At work, I try to exercise during lunchtime, either by going to the gym, biking, or walking. When the weather is cool in the spring and fall, walking is the exercise of choice. For years I walked in my iPod oblivion, but I would always notice beverage cans tossed by the side of the road. I always thought that one of these days, I ought to bring a bag with me and pick up the cans to recycle.
Last fall, I finally got it together and brought bags to pick up cans during my walks. The bags would fill up much quicker than I imagined, usually within the first mile of the walk. No matter how often I walked, there were always plenty of cans to pick up. A lot of the cans were half full, so I would empty them out before placing them in the bag. Sometimes, this was a pretty gross proposition, so I ended up wearing blue nitrile gloves for my walks.
Ninety percent of the cans were beer cans, with an occasional soda or energy drink. I began to wonder where these cans came from. Some were grouped together, indicating a bunch of kids sitting around chugging beers. But the majority of beer cans looked like they were thrown right out of moving cars. Checking the Internet, only Mississippi allows driving with open containers of alcohol. It is certainly not legal in Massachusetts or New Hampshire, where I work. I asked some co-workers and sure enough, they knew others that drank beers on their way home and chucked the cans out of the window. In fact, those people celebrate then end of Daylight Saving Time, when that cops can’t see them drinking in the darkness. Well now, that’s news to me, no wonder why there are so many beer cans along the side of the road (more in Live Free and Die NH than MA, mind you).
The very first time I walked back to work with a bag of beer cans, I was a bit worried about what people would think if I dumped a bunch of beer cans into the can recycling bin. I thought of leaving them in a recycling bin outside someone’s house, but that would be even harder to explain. I ended up dumping them in the work recycling bin, with a few co-workers looking on. Everyone thought it was a cool idea and I soon became knows as the “can lady” or “beer girl”. Even the general manager of our company stopped by and joked whether times were tough. He often asked whether I was going can picking when we ran into each other near lunchtime. Even people from my home town saw me picking up cans. I was that kooky blue-handed can lady, heading up a recycling revolution, cleaning up the environment, one can at a time!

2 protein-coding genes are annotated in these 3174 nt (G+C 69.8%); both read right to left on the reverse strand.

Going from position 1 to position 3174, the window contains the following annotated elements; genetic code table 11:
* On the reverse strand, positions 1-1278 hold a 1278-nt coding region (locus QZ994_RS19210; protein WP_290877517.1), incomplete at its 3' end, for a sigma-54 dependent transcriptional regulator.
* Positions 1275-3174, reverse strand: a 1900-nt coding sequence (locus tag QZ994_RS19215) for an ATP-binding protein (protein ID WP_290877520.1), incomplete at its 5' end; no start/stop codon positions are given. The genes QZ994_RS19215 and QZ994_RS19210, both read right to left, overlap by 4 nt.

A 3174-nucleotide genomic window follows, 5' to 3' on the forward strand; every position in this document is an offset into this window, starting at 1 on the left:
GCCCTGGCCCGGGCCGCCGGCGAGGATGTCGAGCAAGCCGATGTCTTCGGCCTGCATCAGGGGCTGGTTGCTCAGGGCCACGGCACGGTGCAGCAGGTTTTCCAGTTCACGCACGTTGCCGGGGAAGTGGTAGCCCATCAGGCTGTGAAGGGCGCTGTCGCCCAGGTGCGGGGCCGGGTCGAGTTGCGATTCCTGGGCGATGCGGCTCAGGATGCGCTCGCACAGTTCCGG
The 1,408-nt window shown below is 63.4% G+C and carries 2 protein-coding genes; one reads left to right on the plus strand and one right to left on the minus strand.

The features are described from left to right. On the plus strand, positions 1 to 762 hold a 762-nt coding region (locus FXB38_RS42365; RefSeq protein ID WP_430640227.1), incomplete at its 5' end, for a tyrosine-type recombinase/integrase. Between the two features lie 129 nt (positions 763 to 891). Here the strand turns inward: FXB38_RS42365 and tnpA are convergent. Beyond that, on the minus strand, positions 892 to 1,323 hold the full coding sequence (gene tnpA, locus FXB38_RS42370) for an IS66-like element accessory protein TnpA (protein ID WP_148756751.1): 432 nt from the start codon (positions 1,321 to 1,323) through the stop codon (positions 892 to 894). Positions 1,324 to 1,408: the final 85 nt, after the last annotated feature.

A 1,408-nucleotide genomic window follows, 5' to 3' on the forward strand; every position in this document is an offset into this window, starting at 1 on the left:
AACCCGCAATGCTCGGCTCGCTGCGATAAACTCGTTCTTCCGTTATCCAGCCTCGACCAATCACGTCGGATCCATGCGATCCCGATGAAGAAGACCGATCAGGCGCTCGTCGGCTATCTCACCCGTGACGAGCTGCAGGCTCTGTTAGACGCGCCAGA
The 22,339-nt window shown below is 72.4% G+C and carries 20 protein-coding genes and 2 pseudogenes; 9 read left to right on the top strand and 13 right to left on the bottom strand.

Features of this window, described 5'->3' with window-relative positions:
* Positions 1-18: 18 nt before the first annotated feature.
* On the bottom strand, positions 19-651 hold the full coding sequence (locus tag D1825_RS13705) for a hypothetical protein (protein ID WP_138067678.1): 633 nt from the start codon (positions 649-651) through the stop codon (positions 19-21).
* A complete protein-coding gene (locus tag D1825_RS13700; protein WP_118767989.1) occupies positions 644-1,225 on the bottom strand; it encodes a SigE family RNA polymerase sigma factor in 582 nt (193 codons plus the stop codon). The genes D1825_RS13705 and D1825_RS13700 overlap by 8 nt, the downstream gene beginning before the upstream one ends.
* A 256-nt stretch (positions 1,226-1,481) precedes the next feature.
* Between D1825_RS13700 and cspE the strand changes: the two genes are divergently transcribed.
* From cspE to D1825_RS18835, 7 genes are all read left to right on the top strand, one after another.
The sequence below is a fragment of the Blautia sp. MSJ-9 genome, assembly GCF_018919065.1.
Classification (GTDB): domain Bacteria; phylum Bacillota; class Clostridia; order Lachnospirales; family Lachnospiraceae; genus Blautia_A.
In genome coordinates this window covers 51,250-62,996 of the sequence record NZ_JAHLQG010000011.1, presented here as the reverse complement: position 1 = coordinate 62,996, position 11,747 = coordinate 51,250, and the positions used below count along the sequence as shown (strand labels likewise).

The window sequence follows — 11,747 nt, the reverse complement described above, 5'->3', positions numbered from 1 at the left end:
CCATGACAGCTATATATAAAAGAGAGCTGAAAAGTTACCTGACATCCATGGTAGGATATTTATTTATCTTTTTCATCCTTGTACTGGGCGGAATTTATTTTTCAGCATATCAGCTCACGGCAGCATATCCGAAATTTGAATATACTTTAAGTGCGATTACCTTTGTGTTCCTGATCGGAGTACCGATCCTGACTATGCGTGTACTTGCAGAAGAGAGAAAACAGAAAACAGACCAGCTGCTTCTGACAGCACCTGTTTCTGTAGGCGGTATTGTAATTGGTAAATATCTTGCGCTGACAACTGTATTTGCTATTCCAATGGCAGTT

Image from Beyond the Perf, USA Philatelic
After a few weeks, another co-worker asked that I save the tabs to donate to the Shriner’s Hospital. I started to remove the tabs as I picked up the cans during my walks (way too gross to pull them afterward when the bag is half soaked in beer). Sometimes I lost the tabs on the way, but I did manage to amass this many:
That’s 211 aluminum can tabs. Since then, I’ve learned from Snopes that the can tabs are hardly worth their time and energy. Basically, they say that you'd be much better off getting the full 5 cent redemption and donating that to your charity instead of the tiny fraction of a cent they get for the pull tab. At $427 for a million tabs, that is 0.000427 cents per tab, instead of 5 cents for the whole can. Still I liked to collect the tabs to count how many cans I’ve picked up during my walks.
Recently I bought a sheet of these super cool, super cute Go Green forever stamps. On the back of the Go Green stamp sheet, there is some information about the small steps we can all take to be greener. I learned this fact about recycling:
Is it enough to make a difference? Absolutely. Recycling just one aluminum can reduces waste—and saves enough energy to run a computer for three hours. Multiply that by 10—or 200—cans.Wow, my 211 cans can run a computer 24/7 for nearly a month!
This spring, my recycling career came to an abrupt halt one morning when my boss approached me. He asked me whether I was the one recycling cans from outside in the cafeteria. I told him yes and that the general manager knew about it. But he said that there were complaints that beer cans in the cafeteria “were not appropriate”. Granted, the cafeteria didn’t smell like beer, but if you opened the lid and took a whiff, you could definitely smell it. But the cans were obviously from outside, they were soiled and dirty. No one is sitting around work drinking beers during off hours!
I am not one to argue with my boss, so this chat ended my recycling career. I still am the recycling police at work, but I’m not about to risk my livelihood to clean up a state that I don’t even live in. So now when I go on walks, I simply walk past this scene:
Maybe I should just get people to stop drinking beers on their way home! If it’s not one crusade, it’s another.